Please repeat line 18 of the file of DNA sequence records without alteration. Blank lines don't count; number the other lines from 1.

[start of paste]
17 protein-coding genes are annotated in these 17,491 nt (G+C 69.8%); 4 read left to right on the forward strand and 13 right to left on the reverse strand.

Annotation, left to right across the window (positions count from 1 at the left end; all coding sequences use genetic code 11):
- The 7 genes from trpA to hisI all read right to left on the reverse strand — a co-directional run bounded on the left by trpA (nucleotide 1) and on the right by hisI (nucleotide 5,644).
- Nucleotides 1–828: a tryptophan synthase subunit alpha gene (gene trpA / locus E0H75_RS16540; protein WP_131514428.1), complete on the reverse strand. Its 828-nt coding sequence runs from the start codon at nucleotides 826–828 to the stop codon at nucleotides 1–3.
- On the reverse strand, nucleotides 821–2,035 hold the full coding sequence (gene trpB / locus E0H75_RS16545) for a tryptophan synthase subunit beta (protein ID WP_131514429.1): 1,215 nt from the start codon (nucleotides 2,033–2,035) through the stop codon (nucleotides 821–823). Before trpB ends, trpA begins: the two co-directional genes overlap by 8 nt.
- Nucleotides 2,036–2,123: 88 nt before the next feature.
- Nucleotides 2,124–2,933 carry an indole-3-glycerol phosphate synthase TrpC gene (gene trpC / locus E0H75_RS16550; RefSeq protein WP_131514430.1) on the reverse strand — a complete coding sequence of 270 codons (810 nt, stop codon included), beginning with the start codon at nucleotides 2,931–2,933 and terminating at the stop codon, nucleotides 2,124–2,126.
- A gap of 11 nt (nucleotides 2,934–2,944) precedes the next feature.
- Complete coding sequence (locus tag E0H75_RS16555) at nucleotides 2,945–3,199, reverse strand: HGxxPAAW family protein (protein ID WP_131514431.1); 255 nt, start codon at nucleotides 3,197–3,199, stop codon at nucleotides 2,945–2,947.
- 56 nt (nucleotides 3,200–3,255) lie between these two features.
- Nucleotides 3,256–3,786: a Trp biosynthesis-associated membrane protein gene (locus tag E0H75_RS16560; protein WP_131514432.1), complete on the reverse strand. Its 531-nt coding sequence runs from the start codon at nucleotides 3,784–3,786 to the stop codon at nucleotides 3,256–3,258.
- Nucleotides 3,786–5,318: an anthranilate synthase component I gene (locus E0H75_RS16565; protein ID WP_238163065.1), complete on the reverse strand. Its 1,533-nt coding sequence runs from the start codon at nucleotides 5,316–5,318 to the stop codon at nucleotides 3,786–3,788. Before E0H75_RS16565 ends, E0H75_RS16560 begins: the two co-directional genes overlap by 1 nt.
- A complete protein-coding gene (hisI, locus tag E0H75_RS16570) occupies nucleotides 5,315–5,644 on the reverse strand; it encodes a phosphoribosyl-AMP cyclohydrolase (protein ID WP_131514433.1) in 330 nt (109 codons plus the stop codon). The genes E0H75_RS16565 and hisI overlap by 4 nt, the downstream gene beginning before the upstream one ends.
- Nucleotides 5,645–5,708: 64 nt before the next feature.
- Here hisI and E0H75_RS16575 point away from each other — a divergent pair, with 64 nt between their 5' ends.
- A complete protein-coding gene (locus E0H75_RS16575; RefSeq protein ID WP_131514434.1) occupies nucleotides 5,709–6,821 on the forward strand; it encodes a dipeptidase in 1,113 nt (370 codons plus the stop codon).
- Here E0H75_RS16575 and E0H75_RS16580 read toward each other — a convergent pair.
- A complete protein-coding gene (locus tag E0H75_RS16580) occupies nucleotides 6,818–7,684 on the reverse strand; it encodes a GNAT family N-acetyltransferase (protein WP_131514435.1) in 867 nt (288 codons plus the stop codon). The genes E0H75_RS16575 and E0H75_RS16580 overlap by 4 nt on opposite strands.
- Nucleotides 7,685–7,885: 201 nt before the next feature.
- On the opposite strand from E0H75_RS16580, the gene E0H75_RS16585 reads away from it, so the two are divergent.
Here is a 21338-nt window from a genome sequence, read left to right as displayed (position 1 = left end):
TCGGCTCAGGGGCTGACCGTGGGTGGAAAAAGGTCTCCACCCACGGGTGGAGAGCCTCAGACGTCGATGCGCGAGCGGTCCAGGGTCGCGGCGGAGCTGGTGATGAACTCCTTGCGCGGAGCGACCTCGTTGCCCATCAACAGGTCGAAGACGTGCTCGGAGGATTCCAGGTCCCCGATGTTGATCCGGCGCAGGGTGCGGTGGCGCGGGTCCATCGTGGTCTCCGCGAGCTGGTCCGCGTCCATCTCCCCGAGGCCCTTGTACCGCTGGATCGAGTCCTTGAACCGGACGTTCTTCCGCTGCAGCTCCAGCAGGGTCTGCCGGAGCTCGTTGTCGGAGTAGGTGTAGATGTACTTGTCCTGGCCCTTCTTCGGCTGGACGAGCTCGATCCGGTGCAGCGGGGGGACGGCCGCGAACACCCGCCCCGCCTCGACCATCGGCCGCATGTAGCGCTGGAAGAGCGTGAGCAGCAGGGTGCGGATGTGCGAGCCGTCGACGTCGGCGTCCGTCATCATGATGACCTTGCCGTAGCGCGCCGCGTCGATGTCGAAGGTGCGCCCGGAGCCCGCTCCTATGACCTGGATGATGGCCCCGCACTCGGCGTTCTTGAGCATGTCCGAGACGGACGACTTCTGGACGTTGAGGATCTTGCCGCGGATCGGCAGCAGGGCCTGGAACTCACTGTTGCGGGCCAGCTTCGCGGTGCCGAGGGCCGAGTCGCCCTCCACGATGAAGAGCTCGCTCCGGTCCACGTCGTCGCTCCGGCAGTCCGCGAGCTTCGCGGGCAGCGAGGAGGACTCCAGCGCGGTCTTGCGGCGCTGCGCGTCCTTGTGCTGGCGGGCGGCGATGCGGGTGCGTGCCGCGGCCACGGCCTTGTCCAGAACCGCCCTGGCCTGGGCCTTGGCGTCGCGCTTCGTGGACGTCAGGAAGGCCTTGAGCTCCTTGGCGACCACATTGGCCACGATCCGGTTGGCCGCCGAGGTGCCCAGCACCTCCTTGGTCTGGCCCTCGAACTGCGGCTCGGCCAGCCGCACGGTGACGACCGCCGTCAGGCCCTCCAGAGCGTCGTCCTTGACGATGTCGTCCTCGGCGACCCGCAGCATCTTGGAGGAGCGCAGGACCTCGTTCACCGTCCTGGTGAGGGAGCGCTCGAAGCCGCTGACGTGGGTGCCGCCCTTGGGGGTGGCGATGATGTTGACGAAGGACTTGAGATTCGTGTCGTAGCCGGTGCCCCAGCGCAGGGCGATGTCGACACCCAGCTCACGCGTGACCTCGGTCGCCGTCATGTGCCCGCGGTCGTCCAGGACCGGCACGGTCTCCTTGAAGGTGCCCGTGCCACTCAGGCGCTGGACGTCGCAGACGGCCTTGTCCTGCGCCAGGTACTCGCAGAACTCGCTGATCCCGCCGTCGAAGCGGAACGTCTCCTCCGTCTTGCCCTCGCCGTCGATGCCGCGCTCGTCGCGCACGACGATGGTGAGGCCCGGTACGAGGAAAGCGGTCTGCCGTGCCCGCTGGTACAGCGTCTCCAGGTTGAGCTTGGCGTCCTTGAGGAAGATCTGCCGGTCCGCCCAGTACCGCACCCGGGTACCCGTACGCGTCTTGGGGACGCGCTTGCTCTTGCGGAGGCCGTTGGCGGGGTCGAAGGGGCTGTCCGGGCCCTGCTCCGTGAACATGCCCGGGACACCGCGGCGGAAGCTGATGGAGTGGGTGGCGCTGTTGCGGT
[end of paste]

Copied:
- A complete protein-coding gene (locus tag E0H75_RS16580) occupies nucleotides 6,818–7,684 on the reverse strand; it encodes a GNAT family N-acetyltransferase (protein WP_131514435.1) in 867 nt (288 codons plus the stop codon). The genes E0H75_RS16575 and E0H75_RS16580 overlap by 4 nt on opposite strands.